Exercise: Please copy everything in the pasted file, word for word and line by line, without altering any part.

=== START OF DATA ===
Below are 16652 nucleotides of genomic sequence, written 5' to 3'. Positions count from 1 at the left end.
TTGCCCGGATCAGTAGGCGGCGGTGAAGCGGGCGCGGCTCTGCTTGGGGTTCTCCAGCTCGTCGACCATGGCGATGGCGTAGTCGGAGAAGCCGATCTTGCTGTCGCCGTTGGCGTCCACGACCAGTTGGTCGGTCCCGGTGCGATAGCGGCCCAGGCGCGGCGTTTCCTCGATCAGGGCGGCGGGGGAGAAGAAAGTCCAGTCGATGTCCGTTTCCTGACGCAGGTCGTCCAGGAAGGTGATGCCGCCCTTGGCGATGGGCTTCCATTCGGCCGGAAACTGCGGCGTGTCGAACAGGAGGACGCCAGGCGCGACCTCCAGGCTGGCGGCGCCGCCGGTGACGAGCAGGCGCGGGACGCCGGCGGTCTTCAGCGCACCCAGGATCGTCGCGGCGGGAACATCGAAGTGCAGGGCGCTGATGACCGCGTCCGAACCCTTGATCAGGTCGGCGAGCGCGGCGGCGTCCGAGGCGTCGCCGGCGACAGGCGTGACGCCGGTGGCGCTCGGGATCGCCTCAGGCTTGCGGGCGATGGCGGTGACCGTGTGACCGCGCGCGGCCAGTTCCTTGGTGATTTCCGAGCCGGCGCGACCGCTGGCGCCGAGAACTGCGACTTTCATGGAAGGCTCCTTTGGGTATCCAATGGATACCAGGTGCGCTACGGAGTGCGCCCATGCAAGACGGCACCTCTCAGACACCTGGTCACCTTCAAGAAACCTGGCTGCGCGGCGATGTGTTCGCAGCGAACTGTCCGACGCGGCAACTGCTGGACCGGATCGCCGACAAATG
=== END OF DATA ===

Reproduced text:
Below are 16652 nucleotides of genomic sequence, written 5' to 3'. Positions count from 1 at the left end.
TTGCCCGGATCAGTAGGCGGCGGTGAAGCGGGCGCGGCTCTGCTTGGGGTTCTCCAGCTCGTCGACCATGGCGATGGCGTAGTCGGAGAAGCCGATCTTGCTGTCGCCGTTGGCGTCCACGACCAGTTGGTCGGTCCCGGTGCGATAGCGGCCCAGGCGCGGCGTTTCCTCGATCAGGGCGGCGGGGGAGAAGAAAGTCCAGTCGATGTCCGTTTCCTGACGCAGGTCGTCCAGGAAGGTGATGCCGCCCTTGGCGATGGGCTTCCATTCGGCCGGAAACTGCGGCGTGTCGAACAGGAGGACGCCAGGCGCGACCTCCAGGCTGGCGGCGCCGCCGGTGACGAGCAGGCGCGGGACGCCGGCGGTCTTCAGCGCACCCAGGATCGTCGCGGCGGGAACATCGAAGTGCAGGGCGCTGATGACCGCGTCCGAACCCTTGATCAGGTCGGCGAGCGCGGCGGCGTCCGAGGCGTCGCCGGCGACAGGCGTGACGCCGGTGGCGCTCGGGATCGCCTCAGGCTTGCGGGCGATGGCGGTGACCGTGTGACCGCGCGCGGCCAGTTCCTTGGTGATTTCCGAGCCGGCGCGACCGCTGGCGCCGAGAACTGCGACTTTCATGGAAGGCTCCTTTGGGTATCCAATGGATACCAGGTGCGCTACGGAGTGCGCCCATGCAAGACGGCACCTCTCAGACACCTGGTCACCTTCAAGAAACCTGGCTGCGCGGCGATGTGTTCGCAGCGAACTGTCCGACGCGGCAACTGCTGGACCGGATCGCCGACAAATG